Browsing Horticulture by Subject "Bioactive compounds"
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Potential of cultivar and crop management to affect phytochemical content in winter-grown sprouting broccoli (Brassica oleracea L. var. italica)BACKGROUND: Variety and crop management strategies affect the content of bioactive compounds (phenolics, flavonoids and glucosinolates) in green broccoli (calabrese) types, which are cultivated during summer and autumn in temperate European climates. Sprouting broccoli types are morphologically distinct and are grown over the winter season and harvested until early spring. Thus they show considerable potential for development as an import substitution crop for growers and consumers during the ‘hungry gap’ of early spring. The present study investigated the effect of variety and management practices on phytochemical content in a range of sprouting broccoli varieties. RESULTS: Yields were significantly higher in white sprouting broccoli varieties. Levels of phenolics and flavonoids were in the range 81.6-270.4 and 16.9–104.8 mg 100g -1 FW respectively depending on year and cultivar, and were highest in varieties TZ 5052, TZ 5055, Red Admiral and Improved White Sprouting. In-row spacing did not affect flavonoid content. Phenolic and flavonoid content generally increased with increasing floret maturity and levels were high in edible portions of the crop. Crop wastes (leaf and flower) contained 145.9-239.3 and 21.5–116.6 mg 100g -1 FW total phenolics and flavonoids respectively depending on cultivar, tissue and year. Climatic factors had a significant effect on phenolic and flavonoid content. Levels of total and some individual glucosinolates were higher in sprouting broccoli than in the green broccoli variety Ironman. CONCLUSION: Levels of total phenolics, flavonoids and glucosinolates are higher in sprouting than green broccoli types. Sprouting broccoli represents an excellent source of dietary bioactive compounds.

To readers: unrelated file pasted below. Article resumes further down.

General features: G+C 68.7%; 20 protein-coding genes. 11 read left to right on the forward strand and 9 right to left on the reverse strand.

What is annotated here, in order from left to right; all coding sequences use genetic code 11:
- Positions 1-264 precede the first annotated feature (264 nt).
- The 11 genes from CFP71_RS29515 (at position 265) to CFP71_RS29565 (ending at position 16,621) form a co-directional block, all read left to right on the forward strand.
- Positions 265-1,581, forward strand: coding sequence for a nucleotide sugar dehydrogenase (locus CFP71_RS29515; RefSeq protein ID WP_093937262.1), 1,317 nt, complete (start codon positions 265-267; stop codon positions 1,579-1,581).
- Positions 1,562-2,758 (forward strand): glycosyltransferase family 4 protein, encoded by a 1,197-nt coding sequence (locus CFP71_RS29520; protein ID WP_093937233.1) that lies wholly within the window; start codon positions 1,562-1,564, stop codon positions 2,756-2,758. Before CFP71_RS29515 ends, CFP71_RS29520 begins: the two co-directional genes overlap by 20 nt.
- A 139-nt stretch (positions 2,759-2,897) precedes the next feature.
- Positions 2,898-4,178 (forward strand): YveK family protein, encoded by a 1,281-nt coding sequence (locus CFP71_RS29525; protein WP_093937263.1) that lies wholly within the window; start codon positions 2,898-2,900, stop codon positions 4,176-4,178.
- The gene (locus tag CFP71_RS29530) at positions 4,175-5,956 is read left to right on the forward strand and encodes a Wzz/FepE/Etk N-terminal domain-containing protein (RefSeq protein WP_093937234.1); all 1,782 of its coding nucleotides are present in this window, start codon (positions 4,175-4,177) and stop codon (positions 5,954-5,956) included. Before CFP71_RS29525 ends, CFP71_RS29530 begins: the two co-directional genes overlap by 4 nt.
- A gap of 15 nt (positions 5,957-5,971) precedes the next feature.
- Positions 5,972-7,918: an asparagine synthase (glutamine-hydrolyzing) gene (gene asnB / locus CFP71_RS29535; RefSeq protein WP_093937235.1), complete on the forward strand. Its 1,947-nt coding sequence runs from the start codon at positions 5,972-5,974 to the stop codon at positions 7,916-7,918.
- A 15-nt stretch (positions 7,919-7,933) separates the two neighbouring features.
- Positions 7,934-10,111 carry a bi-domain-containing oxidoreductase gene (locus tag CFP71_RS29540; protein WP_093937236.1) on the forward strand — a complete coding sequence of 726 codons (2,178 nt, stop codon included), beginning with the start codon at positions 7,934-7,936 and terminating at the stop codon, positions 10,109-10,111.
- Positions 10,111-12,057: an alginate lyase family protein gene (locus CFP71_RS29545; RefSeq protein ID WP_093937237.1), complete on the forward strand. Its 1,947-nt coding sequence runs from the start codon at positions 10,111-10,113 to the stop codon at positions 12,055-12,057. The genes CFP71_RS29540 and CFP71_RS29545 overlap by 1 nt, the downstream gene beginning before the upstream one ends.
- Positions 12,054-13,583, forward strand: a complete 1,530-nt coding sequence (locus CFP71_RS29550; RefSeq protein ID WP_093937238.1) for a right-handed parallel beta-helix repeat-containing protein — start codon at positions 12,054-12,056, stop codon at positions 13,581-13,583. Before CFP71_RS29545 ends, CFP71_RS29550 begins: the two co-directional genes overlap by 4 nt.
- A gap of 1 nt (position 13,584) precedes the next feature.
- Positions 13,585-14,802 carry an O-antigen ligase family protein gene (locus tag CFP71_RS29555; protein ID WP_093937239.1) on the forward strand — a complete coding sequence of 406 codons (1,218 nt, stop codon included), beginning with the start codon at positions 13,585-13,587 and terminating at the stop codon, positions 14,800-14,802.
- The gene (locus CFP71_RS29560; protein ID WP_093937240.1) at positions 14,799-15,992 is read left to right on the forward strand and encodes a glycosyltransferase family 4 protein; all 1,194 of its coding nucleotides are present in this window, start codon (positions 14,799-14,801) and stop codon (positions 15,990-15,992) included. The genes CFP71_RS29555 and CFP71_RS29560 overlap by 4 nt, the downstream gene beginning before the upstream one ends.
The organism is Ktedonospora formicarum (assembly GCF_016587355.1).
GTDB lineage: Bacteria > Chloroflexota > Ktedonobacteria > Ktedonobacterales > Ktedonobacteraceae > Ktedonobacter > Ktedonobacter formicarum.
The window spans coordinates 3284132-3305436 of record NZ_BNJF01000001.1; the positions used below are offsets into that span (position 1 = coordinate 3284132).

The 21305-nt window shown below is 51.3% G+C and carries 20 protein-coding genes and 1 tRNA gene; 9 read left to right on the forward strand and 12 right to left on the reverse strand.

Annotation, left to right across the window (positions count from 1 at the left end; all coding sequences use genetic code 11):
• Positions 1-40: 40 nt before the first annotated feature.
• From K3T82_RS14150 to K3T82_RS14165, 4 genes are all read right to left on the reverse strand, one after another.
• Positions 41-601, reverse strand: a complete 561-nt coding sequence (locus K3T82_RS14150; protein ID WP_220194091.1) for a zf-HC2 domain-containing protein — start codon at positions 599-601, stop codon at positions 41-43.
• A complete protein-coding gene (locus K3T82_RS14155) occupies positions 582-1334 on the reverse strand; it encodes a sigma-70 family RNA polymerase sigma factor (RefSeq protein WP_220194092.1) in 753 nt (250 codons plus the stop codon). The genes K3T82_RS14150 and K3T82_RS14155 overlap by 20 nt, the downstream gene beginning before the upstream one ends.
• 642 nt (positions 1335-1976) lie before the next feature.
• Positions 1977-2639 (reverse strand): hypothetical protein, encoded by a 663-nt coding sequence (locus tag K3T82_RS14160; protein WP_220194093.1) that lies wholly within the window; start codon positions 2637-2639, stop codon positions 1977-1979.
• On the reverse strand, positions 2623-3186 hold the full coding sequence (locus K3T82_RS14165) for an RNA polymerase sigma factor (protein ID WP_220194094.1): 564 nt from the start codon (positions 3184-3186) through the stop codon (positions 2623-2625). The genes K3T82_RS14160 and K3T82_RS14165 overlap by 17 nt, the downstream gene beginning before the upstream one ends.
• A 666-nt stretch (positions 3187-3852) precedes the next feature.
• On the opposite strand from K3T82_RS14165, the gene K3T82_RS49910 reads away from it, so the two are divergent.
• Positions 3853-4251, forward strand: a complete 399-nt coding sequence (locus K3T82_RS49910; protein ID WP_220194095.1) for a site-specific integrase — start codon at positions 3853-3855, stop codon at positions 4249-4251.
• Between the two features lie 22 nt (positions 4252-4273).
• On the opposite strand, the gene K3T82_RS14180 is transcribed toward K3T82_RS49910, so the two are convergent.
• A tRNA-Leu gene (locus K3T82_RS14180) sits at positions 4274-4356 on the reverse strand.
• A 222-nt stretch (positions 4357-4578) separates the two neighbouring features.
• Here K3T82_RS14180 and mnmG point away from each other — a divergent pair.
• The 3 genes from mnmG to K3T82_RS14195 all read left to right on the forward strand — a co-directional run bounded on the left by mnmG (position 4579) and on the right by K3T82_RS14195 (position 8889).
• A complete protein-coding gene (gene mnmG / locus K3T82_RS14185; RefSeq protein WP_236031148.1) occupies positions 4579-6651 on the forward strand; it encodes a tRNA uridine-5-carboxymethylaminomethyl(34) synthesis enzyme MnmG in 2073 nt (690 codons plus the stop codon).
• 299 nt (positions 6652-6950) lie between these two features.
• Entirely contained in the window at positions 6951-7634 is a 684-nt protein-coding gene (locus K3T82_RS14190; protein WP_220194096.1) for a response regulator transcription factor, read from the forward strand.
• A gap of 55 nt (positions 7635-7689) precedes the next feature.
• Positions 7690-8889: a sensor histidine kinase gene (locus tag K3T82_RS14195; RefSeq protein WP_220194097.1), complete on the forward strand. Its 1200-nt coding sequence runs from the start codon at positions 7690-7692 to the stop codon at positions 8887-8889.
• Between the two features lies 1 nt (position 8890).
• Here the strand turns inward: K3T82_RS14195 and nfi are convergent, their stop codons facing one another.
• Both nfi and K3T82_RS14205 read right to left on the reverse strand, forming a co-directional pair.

Screening of Irish Fruit and Vegetable Germplasm for Novel Anti-tumour and Pesticidal CompoundsPhytochemicals are a rich source of novel therapeutic and insecticidal agents (McLaughlin and Chang, 1999). Considerable research effort has been directed at screening exotic and medicinal plants in the search for novel products. However, plants which have traditional food uses have been little explored. In addition the range, type and level of individual bioactive compounds can vary significantly between different species, different cultivars of the same species and different tissue types of the plant (Reilly, in press) Therefore, the objective of this study was to screen a range of fruits and vegetables which can be grown in Ireland for novel bioactive compounds for use in food production and as bio-pesticides.